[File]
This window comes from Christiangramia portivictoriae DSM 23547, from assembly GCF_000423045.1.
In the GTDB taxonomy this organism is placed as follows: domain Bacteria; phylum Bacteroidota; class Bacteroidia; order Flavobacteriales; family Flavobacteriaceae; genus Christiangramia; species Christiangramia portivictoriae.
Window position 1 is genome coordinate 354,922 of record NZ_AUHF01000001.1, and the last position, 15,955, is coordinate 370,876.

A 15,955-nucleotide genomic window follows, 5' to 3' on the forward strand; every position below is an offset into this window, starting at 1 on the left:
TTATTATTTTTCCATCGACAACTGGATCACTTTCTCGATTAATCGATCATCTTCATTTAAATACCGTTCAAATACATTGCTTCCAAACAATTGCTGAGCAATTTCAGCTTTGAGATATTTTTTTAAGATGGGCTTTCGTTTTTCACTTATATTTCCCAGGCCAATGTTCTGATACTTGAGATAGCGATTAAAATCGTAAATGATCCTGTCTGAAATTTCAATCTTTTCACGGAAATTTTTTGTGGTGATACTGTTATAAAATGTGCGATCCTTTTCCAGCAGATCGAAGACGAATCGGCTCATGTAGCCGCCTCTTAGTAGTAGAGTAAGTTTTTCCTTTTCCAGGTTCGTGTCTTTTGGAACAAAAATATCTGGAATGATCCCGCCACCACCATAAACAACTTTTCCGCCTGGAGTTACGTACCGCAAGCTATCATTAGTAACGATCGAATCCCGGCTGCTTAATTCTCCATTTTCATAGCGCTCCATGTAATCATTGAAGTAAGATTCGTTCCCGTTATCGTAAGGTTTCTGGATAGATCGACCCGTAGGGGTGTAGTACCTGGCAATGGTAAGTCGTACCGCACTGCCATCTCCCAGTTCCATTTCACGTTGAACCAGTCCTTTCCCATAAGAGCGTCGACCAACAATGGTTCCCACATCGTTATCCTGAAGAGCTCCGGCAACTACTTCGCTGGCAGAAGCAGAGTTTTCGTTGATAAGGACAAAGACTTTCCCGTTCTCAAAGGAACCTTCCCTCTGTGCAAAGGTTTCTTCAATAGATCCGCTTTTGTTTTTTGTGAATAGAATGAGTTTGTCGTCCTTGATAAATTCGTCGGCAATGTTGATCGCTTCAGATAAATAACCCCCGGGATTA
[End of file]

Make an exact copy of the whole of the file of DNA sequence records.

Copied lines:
This window comes from Christiangramia portivictoriae DSM 23547, from assembly GCF_000423045.1.
In the GTDB taxonomy this organism is placed as follows: domain Bacteria; phylum Bacteroidota; class Bacteroidia; order Flavobacteriales; family Flavobacteriaceae; genus Christiangramia; species Christiangramia portivictoriae.
Window position 1 is genome coordinate 354,922 of record NZ_AUHF01000001.1, and the last position, 15,955, is coordinate 370,876.

A 15,955-nucleotide genomic window follows, 5' to 3' on the forward strand; every position below is an offset into this window, starting at 1 on the left:
TTATTATTTTTCCATCGACAACTGGATCACTTTCTCGATTAATCGATCATCTTCATTTAAATACCGTTCAAATACATTGCTTCCAAACAATTGCTGAGCAATTTCAGCTTTGAGATATTTTTTTAAGATGGGCTTTCGTTTTTCACTTATATTTCCCAGGCCAATGTTCTGATACTTGAGATAGCGATTAAAATCGTAAATGATCCTGTCTGAAATTTCAATCTTTTCACGGAAATTTTTTGTGGTGATACTGTTATAAAATGTGCGATCCTTTTCCAGCAGATCGAAGACGAATCGGCTCATGTAGCCGCCTCTTAGTAGTAGAGTAAGTTTTTCCTTTTCCAGGTTCGTGTCTTTTGGAACAAAAATATCTGGAATGATCCCGCCACCACCATAAACAACTTTTCCGCCTGGAGTTACGTACCGCAAGCTATCATTAGTAACGATCGAATCCCGGCTGCTTAATTCTCCATTTTCATAGCGCTCCATGTAATCATTGAAGTAAGATTCGTTCCCGTTATCGTAAGGTTTCTGGATAGATCGACCCGTAGGGGTGTAGTACCTGGCAATGGTAAGTCGTACCGCACTGCCATCTCCCAGTTCCATTTCACGTTGAACCAGTCCTTTCCCATAAGAGCGTCGACCAACAATGGTTCCCACATCGTTATCCTGAAGAGCTCCGGCAACTACTTCGCTGGCAGAAGCAGAGTTTTCGTTGATAAGGACAAAGACTTTCCCGTTCTCAAAGGAACCTTCCCTCTGTGCAAAGGTTTCTTCAATAGATCCGCTTTTGTTTTTTGTGAATAGAATGAGTTTGTCGTCCTTGATAAATTCGTCGGCAATGTTGATCGCTTCAGATAAATAACCCCCGGGATTA